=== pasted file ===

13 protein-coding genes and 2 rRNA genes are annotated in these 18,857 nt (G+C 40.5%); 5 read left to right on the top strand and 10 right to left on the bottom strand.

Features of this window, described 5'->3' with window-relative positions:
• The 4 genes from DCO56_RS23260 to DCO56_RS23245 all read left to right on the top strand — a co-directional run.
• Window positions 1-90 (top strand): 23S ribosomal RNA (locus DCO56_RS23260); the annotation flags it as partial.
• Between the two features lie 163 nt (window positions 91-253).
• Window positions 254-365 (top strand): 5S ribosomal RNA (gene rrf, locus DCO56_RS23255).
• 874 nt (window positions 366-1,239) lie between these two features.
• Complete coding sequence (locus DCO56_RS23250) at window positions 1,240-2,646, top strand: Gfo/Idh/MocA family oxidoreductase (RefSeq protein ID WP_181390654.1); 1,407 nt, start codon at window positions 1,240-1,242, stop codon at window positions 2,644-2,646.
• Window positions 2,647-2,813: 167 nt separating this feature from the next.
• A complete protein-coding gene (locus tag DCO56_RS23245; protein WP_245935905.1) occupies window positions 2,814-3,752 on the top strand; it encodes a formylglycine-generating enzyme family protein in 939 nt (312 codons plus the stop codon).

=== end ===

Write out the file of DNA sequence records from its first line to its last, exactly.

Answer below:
13 protein-coding genes and 2 rRNA genes are annotated in these 18,857 nt (G+C 40.5%); 5 read left to right on the top strand and 10 right to left on the bottom strand.

Features of this window, described 5'->3' with window-relative positions:
• The 4 genes from DCO56_RS23260 to DCO56_RS23245 all read left to right on the top strand — a co-directional run.
• Window positions 1-90 (top strand): 23S ribosomal RNA (locus DCO56_RS23260); the annotation flags it as partial.
• Between the two features lie 163 nt (window positions 91-253).
• Window positions 254-365 (top strand): 5S ribosomal RNA (gene rrf, locus DCO56_RS23255).
• 874 nt (window positions 366-1,239) lie between these two features.
• Complete coding sequence (locus DCO56_RS23250) at window positions 1,240-2,646, top strand: Gfo/Idh/MocA family oxidoreductase (RefSeq protein ID WP_181390654.1); 1,407 nt, start codon at window positions 1,240-1,242, stop codon at window positions 2,644-2,646.
• Window positions 2,647-2,813: 167 nt separating this feature from the next.
• A complete protein-coding gene (locus tag DCO56_RS23245; protein WP_245935905.1) occupies window positions 2,814-3,752 on the top strand; it encodes a formylglycine-generating enzyme family protein in 939 nt (312 codons plus the stop codon).